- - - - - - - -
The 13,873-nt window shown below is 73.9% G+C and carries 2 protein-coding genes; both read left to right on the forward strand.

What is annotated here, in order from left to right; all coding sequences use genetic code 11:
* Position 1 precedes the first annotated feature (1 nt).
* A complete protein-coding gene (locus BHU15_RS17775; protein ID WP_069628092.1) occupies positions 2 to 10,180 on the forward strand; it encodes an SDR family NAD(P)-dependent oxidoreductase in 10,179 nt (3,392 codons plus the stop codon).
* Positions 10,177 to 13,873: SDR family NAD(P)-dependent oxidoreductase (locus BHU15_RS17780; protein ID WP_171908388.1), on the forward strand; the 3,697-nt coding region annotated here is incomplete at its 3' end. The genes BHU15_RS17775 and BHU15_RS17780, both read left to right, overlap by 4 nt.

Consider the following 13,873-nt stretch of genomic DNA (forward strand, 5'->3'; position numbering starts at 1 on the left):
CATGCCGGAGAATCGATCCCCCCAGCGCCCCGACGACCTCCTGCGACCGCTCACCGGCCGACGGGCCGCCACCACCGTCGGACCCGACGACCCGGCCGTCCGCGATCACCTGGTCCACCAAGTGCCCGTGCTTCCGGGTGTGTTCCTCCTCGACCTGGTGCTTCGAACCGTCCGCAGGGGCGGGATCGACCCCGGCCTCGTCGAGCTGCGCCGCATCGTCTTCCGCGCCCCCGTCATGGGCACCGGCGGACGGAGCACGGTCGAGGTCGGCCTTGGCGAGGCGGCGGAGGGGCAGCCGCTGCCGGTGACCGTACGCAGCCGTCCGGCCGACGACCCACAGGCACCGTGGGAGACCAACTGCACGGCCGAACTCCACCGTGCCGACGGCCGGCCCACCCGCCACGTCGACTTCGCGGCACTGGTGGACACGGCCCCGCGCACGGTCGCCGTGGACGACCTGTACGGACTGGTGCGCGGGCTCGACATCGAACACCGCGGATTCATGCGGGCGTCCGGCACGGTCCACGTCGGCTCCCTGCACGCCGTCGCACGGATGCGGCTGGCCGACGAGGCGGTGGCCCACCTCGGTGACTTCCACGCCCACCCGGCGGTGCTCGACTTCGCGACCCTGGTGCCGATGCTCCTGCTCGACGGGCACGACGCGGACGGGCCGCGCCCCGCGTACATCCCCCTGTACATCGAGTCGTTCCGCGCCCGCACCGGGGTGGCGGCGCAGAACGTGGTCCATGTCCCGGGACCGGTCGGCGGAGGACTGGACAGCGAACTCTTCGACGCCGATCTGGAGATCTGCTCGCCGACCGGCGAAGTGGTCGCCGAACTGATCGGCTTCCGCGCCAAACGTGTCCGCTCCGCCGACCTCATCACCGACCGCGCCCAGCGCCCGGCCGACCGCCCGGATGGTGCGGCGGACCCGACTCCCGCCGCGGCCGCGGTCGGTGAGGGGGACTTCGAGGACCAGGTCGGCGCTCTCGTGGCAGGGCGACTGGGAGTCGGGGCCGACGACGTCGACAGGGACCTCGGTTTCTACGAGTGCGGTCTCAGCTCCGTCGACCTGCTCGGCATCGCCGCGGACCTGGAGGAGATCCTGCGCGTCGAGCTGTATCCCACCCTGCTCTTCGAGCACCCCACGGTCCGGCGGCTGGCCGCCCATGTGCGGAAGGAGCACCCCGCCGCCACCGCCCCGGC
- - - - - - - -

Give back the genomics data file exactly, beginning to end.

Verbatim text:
The 13,873-nt window shown below is 73.9% G+C and carries 2 protein-coding genes; both read left to right on the forward strand.

What is annotated here, in order from left to right; all coding sequences use genetic code 11:
* Position 1 precedes the first annotated feature (1 nt).
* A complete protein-coding gene (locus BHU15_RS17775; protein ID WP_069628092.1) occupies positions 2 to 10,180 on the forward strand; it encodes an SDR family NAD(P)-dependent oxidoreductase in 10,179 nt (3,392 codons plus the stop codon).
* Positions 10,177 to 13,873: SDR family NAD(P)-dependent oxidoreductase (locus BHU15_RS17780; protein ID WP_171908388.1), on the forward strand; the 3,697-nt coding region annotated here is incomplete at its 3' end. The genes BHU15_RS17775 and BHU15_RS17780, both read left to right, overlap by 4 nt.

Consider the following 13,873-nt stretch of genomic DNA (forward strand, 5'->3'; position numbering starts at 1 on the left):
CATGCCGGAGAATCGATCCCCCCAGCGCCCCGACGACCTCCTGCGACCGCTCACCGGCCGACGGGCCGCCACCACCGTCGGACCCGACGACCCGGCCGTCCGCGATCACCTGGTCCACCAAGTGCCCGTGCTTCCGGGTGTGTTCCTCCTCGACCTGGTGCTTCGAACCGTCCGCAGGGGCGGGATCGACCCCGGCCTCGTCGAGCTGCGCCGCATCGTCTTCCGCGCCCCCGTCATGGGCACCGGCGGACGGAGCACGGTCGAGGTCGGCCTTGGCGAGGCGGCGGAGGGGCAGCCGCTGCCGGTGACCGTACGCAGCCGTCCGGCCGACGACCCACAGGCACCGTGGGAGACCAACTGCACGGCCGAACTCCACCGTGCCGACGGCCGGCCCACCCGCCACGTCGACTTCGCGGCACTGGTGGACACGGCCCCGCGCACGGTCGCCGTGGACGACCTGTACGGACTGGTGCGCGGGCTCGACATCGAACACCGCGGATTCATGCGGGCGTCCGGCACGGTCCACGTCGGCTCCCTGCACGCCGTCGCACGGATGCGGCTGGCCGACGAGGCGGTGGCCCACCTCGGTGACTTCCACGCCCACCCGGCGGTGCTCGACTTCGCGACCCTGGTGCCGATGCTCCTGCTCGACGGGCACGACGCGGACGGGCCGCGCCCCGCGTACATCCCCCTGTACATCGAGTCGTTCCGCGCCCGCACCGGGGTGGCGGCGCAGAACGTGGTCCATGTCCCGGGACCGGTCGGCGGAGGACTGGACAGCGAACTCTTCGACGCCGATCTGGAGATCTGCTCGCCGACCGGCGAAGTGGTCGCCGAACTGATCGGCTTCCGCGCCAAACGTGTCCGCTCCGCCGACCTCATCACCGACCGCGCCCAGCGCCCGGCCGACCGCCCGGATGGTGCGGCGGACCCGACTCCCGCCGCGGCCGCGGTCGGTGAGGGGGACTTCGAGGACCAGGTCGGCGCTCTCGTGGCAGGGCGACTGGGAGTCGGGGCCGACGACGTCGACAGGGACCTCGGTTTCTACGAGTGCGGTCTCAGCTCCGTCGACCTGCTCGGCATCGCCGCGGACCTGGAGGAGATCCTGCGCGTCGAGCTGTATCCCACCCTGCTCTTCGAGCACCCCACGGTCCGGCGGCTGGCCGCCCATGTGCGGAAGGAGCACCCCGCCGCCACCGCCCCGGC